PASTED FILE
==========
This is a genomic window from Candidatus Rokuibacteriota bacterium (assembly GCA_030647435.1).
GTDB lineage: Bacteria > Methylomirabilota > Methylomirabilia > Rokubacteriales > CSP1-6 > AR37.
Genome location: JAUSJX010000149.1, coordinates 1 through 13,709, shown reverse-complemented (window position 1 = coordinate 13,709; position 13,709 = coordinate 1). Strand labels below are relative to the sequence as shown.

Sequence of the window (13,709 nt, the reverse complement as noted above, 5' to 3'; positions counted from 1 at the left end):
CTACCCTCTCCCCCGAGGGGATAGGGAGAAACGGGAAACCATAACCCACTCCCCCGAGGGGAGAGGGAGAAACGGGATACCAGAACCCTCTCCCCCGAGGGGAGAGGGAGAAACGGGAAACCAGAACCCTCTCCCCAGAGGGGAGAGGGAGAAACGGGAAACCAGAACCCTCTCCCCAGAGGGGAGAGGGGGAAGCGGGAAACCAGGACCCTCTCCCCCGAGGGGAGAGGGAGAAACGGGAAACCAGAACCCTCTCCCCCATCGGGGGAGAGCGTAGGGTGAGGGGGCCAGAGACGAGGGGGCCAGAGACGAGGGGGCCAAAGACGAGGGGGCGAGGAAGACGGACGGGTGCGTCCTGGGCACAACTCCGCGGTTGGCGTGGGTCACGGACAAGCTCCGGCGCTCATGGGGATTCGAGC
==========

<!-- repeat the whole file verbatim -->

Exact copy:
This is a genomic window from Candidatus Rokuibacteriota bacterium (assembly GCA_030647435.1).
GTDB lineage: Bacteria > Methylomirabilota > Methylomirabilia > Rokubacteriales > CSP1-6 > AR37.
Genome location: JAUSJX010000149.1, coordinates 1 through 13,709, shown reverse-complemented (window position 1 = coordinate 13,709; position 13,709 = coordinate 1). Strand labels below are relative to the sequence as shown.

Sequence of the window (13,709 nt, the reverse complement as noted above, 5' to 3'; positions counted from 1 at the left end):
CTACCCTCTCCCCCGAGGGGATAGGGAGAAACGGGAAACCATAACCCACTCCCCCGAGGGGAGAGGGAGAAACGGGATACCAGAACCCTCTCCCCCGAGGGGAGAGGGAGAAACGGGAAACCAGAACCCTCTCCCCAGAGGGGAGAGGGAGAAACGGGAAACCAGAACCCTCTCCCCAGAGGGGAGAGGGGGAAGCGGGAAACCAGGACCCTCTCCCCCGAGGGGAGAGGGAGAAACGGGAAACCAGAACCCTCTCCCCCATCGGGGGAGAGCGTAGGGTGAGGGGGCCAGAGACGAGGGGGCCAGAGACGAGGGGGCCAAAGACGAGGGGGCGAGGAAGACGGACGGGTGCGTCCTGGGCACAACTCCGCGGTTGGCGTGGGTCACGGACAAGCTCCGGCGCTCATGGGGATTCGAGC